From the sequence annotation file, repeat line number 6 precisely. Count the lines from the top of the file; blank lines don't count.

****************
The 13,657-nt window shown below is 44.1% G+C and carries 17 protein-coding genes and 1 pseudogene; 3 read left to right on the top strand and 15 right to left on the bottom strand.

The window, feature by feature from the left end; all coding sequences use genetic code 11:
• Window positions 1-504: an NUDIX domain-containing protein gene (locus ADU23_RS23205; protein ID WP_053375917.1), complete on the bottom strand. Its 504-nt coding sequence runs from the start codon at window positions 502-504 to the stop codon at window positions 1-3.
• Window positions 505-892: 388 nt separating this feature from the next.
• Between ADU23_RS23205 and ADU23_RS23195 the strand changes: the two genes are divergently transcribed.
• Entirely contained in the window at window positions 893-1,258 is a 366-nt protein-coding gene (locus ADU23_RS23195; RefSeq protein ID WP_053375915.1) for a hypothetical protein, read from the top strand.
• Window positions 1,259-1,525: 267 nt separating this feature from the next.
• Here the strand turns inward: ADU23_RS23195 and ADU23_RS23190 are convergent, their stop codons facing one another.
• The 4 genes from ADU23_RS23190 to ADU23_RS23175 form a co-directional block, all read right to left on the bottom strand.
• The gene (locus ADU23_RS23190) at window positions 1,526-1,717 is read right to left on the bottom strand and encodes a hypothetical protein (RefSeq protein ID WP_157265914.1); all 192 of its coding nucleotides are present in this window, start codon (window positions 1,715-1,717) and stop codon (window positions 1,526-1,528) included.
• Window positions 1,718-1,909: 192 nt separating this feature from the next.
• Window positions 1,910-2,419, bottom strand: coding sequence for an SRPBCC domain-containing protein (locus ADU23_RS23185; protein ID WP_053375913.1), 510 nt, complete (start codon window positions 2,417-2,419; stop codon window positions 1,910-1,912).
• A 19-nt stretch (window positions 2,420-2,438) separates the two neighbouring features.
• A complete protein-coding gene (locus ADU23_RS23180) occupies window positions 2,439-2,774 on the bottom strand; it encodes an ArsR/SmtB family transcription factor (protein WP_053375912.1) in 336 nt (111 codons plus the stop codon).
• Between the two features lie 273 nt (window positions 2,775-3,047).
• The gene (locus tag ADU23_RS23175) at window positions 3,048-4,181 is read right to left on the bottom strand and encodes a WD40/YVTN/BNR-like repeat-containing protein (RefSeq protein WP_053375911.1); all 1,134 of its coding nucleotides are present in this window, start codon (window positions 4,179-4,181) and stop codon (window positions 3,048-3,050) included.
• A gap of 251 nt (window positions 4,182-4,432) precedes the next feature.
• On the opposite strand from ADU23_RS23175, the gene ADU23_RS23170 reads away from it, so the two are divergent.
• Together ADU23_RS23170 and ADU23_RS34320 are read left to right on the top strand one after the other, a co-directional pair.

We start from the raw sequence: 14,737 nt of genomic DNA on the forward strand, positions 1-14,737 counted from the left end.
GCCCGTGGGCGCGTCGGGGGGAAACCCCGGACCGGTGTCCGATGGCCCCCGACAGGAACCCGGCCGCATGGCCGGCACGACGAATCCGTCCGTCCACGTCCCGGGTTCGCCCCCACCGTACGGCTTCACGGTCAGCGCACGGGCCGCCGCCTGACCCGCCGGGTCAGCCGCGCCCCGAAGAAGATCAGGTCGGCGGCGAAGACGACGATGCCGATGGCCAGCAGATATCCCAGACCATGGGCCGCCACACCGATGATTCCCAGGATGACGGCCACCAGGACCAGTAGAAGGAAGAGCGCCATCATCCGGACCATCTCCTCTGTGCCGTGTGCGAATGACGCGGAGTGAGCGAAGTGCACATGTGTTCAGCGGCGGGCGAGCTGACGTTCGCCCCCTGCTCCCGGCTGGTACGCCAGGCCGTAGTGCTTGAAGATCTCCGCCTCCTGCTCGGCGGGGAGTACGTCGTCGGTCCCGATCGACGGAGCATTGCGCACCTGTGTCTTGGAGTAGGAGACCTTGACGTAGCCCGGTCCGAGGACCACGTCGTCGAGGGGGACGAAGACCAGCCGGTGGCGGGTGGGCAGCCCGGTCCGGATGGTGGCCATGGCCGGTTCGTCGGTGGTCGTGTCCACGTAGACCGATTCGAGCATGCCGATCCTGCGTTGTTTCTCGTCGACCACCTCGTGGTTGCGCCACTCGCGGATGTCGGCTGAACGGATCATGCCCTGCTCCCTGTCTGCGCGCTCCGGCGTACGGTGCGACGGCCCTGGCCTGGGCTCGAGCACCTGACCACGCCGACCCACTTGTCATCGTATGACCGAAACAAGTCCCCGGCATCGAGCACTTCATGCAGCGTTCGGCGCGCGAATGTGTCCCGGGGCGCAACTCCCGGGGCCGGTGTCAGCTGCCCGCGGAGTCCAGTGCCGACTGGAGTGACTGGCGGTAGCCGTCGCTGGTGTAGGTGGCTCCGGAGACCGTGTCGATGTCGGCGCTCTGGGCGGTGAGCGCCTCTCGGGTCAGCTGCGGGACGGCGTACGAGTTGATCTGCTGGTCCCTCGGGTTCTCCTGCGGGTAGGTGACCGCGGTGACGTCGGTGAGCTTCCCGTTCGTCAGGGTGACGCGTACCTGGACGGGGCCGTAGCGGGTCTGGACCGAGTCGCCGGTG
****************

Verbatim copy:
• Entirely contained in the window at window positions 893-1,258 is a 366-nt protein-coding gene (locus ADU23_RS23195; RefSeq protein ID WP_053375915.1) for a hypothetical protein, read from the top strand.